Posted by
565 posts

Most of my friends thought I was nuts when I told them I only had sushi once in Japan. Japanese food is much, much, more than just sushi. Tempura, ramen, katsu, and yakitori all deserved to be eaten repeatedly because they were more exotic to me. It would also be a huge disservice to the city of Tokyo to never try one of their fast food chains. The Japanese have absolutely mastered fast food and have even tailored items at McDonalds to meet their tastes. I would venture to say fast food has become part of their national specialties, much like curries in the UK or doner in Germany.

Posted by
430 posts

We love eating the local cuisine of the country we're in, but sometimes you need a change.... just like at home. We had great Japanese and Greek meals in Vienna. We love exploring the various non-indigenous restaurants when we travel as you get different variations where-ever you are. Different regions within a country seem to emigrate to different parts of the world, so you get different variations on "indian" or "greek" cuisine. It's great fun to explore.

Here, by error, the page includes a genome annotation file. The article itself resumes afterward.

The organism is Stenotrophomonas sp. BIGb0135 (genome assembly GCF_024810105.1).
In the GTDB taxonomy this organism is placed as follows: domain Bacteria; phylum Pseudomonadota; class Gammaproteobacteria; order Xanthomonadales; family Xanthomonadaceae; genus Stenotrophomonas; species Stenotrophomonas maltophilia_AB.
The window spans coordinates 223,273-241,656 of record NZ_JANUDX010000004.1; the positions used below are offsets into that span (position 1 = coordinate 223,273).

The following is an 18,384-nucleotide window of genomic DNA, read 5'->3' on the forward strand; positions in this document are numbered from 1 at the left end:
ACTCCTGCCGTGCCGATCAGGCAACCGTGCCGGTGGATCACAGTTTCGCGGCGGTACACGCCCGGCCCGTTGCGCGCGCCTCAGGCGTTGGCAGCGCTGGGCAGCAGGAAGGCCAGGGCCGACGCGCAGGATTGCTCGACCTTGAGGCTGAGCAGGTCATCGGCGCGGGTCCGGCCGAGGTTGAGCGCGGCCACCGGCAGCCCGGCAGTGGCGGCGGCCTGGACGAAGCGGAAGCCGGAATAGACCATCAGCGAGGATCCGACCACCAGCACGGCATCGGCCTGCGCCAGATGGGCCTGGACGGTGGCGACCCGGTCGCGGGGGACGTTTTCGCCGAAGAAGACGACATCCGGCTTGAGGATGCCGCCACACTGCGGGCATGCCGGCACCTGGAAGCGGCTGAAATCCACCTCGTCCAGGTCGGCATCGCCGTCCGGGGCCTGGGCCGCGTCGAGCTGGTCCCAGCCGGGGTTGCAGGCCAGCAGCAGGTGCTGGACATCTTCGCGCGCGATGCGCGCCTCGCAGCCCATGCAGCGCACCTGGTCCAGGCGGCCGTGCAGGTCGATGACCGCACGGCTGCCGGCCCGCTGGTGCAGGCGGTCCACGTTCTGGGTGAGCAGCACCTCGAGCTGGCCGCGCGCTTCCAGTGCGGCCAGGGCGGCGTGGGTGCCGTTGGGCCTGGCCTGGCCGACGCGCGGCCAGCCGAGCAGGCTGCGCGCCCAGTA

Posted by
37 posts

In Toledo, we had a McDonald's ice cream cone. Tasted really good, when you just want some soft serve, nothing fancy. It was considerably cheaper also.

Posted by
4473 posts

Local Food: We took a cooking class in Rome and found out their real definition of "local food" - fresh ingredients in season and local to their small region. Umm, remembering that wonderful meal! Our chef laughed at everyone's meal as he asked what we ate the night before: "frozen wild boar", "not local", "not in season", "only made for tourists because they expect it in Italy", etc.